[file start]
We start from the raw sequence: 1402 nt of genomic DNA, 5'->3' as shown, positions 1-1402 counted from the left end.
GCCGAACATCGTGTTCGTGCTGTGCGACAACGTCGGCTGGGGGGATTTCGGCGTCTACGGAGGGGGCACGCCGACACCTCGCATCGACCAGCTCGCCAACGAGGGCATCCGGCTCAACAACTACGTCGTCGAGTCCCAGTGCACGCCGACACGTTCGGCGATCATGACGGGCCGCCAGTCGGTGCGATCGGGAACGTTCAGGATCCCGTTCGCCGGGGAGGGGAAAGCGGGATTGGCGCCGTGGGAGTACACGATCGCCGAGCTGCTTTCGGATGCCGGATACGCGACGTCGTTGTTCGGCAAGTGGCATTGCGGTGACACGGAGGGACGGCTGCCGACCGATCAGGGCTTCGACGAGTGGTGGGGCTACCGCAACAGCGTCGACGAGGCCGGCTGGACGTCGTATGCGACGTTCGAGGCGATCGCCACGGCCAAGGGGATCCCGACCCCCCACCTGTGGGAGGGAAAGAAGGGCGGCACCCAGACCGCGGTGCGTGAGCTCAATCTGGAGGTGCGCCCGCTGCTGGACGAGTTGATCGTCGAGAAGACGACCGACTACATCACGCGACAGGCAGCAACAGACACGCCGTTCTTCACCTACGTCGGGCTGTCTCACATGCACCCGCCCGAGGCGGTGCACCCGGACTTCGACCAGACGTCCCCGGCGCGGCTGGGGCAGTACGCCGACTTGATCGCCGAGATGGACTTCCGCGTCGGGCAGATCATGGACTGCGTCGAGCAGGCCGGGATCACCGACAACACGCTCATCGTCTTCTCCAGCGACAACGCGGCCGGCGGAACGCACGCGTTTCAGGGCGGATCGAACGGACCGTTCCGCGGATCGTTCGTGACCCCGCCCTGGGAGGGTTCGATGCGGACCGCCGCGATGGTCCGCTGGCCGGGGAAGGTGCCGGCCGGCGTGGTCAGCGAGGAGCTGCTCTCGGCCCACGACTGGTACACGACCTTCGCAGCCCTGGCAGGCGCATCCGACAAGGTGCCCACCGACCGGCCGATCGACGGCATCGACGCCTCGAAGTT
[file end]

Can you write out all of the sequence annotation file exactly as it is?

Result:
We start from the raw sequence: 1402 nt of genomic DNA, 5'->3' as shown, positions 1-1402 counted from the left end.
GCCGAACATCGTGTTCGTGCTGTGCGACAACGTCGGCTGGGGGGATTTCGGCGTCTACGGAGGGGGCACGCCGACACCTCGCATCGACCAGCTCGCCAACGAGGGCATCCGGCTCAACAACTACGTCGTCGAGTCCCAGTGCACGCCGACACGTTCGGCGATCATGACGGGCCGCCAGTCGGTGCGATCGGGAACGTTCAGGATCCCGTTCGCCGGGGAGGGGAAAGCGGGATTGGCGCCGTGGGAGTACACGATCGCCGAGCTGCTTTCGGATGCCGGATACGCGACGTCGTTGTTCGGCAAGTGGCATTGCGGTGACACGGAGGGACGGCTGCCGACCGATCAGGGCTTCGACGAGTGGTGGGGCTACCGCAACAGCGTCGACGAGGCCGGCTGGACGTCGTATGCGACGTTCGAGGCGATCGCCACGGCCAAGGGGATCCCGACCCCCCACCTGTGGGAGGGAAAGAAGGGCGGCACCCAGACCGCGGTGCGTGAGCTCAATCTGGAGGTGCGCCCGCTGCTGGACGAGTTGATCGTCGAGAAGACGACCGACTACATCACGCGACAGGCAGCAACAGACACGCCGTTCTTCACCTACGTCGGGCTGTCTCACATGCACCCGCCCGAGGCGGTGCACCCGGACTTCGACCAGACGTCCCCGGCGCGGCTGGGGCAGTACGCCGACTTGATCGCCGAGATGGACTTCCGCGTCGGGCAGATCATGGACTGCGTCGAGCAGGCCGGGATCACCGACAACACGCTCATCGTCTTCTCCAGCGACAACGCGGCCGGCGGAACGCACGCGTTTCAGGGCGGATCGAACGGACCGTTCCGCGGATCGTTCGTGACCCCGCCCTGGGAGGGTTCGATGCGGACCGCCGCGATGGTCCGCTGGCCGGGGAAGGTGCCGGCCGGCGTGGTCAGCGAGGAGCTGCTCTCGGCCCACGACTGGTACACGACCTTCGCAGCCCTGGCAGGCGCATCCGACAAGGTGCCCACCGACCGGCCGATCGACGGCATCGACGCCTCGAAGTT